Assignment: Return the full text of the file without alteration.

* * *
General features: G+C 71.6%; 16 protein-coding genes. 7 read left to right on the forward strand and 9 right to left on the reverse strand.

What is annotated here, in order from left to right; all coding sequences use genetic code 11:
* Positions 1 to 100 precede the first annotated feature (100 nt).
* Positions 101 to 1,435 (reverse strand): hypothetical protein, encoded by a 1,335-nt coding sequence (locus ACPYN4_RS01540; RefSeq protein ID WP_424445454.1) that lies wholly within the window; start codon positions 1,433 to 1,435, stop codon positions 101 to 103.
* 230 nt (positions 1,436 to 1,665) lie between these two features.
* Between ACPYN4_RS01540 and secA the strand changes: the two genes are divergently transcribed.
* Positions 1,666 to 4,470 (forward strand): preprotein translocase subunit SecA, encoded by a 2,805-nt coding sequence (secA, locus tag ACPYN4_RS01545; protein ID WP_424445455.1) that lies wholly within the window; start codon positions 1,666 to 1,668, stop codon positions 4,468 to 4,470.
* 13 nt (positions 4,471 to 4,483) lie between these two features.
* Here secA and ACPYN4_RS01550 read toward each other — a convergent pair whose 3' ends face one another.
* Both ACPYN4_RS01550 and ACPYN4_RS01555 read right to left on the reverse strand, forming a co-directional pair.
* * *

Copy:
General features: G+C 71.6%; 16 protein-coding genes. 7 read left to right on the forward strand and 9 right to left on the reverse strand.

What is annotated here, in order from left to right; all coding sequences use genetic code 11:
* Positions 1 to 100 precede the first annotated feature (100 nt).
* Positions 101 to 1,435 (reverse strand): hypothetical protein, encoded by a 1,335-nt coding sequence (locus ACPYN4_RS01540; RefSeq protein ID WP_424445454.1) that lies wholly within the window; start codon positions 1,433 to 1,435, stop codon positions 101 to 103.
* 230 nt (positions 1,436 to 1,665) lie between these two features.
* Between ACPYN4_RS01540 and secA the strand changes: the two genes are divergently transcribed.
* Positions 1,666 to 4,470 (forward strand): preprotein translocase subunit SecA, encoded by a 2,805-nt coding sequence (secA, locus tag ACPYN4_RS01545; protein ID WP_424445455.1) that lies wholly within the window; start codon positions 1,666 to 1,668, stop codon positions 4,468 to 4,470.
* 13 nt (positions 4,471 to 4,483) lie between these two features.
* Here secA and ACPYN4_RS01550 read toward each other — a convergent pair whose 3' ends face one another.
* Both ACPYN4_RS01550 and ACPYN4_RS01555 read right to left on the reverse strand, forming a co-directional pair.